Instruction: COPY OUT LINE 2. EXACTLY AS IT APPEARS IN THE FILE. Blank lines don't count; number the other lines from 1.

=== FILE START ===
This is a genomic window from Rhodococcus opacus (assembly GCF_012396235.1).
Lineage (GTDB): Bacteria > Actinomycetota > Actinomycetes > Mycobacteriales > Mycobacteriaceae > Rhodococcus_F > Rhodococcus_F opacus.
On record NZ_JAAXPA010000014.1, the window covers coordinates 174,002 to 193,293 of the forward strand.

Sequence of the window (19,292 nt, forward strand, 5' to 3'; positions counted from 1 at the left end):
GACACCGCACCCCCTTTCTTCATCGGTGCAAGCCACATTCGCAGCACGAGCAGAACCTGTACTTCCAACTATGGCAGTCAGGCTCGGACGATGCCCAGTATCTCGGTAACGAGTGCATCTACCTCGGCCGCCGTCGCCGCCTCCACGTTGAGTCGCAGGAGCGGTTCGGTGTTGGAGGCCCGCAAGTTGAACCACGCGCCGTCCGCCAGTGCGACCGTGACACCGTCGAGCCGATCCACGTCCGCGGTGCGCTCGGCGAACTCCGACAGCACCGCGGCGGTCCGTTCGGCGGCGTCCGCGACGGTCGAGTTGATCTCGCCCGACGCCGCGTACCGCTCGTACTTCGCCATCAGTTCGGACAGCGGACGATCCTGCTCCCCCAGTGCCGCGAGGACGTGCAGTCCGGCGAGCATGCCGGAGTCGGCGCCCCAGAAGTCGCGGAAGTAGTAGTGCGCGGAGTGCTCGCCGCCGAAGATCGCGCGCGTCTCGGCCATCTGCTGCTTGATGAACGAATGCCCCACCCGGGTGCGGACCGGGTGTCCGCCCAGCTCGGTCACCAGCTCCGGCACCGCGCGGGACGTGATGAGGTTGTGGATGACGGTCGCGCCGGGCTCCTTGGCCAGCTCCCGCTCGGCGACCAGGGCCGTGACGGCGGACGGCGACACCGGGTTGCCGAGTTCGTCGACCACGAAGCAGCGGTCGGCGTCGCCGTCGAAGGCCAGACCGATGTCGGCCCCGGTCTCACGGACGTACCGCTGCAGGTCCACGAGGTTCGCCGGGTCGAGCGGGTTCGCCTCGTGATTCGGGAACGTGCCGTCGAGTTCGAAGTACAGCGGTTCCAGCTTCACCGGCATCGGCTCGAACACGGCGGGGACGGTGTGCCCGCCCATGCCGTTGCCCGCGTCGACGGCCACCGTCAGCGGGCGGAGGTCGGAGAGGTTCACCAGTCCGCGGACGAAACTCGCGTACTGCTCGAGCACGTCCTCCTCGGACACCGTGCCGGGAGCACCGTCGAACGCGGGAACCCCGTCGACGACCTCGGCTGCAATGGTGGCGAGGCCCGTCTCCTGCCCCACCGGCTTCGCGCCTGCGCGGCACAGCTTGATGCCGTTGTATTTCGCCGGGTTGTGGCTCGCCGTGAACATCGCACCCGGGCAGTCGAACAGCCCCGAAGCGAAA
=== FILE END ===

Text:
Lineage (GTDB): Bacteria > Actinomycetota > Actinomycetes > Mycobacteriales > Mycobacteriaceae > Rhodococcus_F > Rhodococcus_F opacus.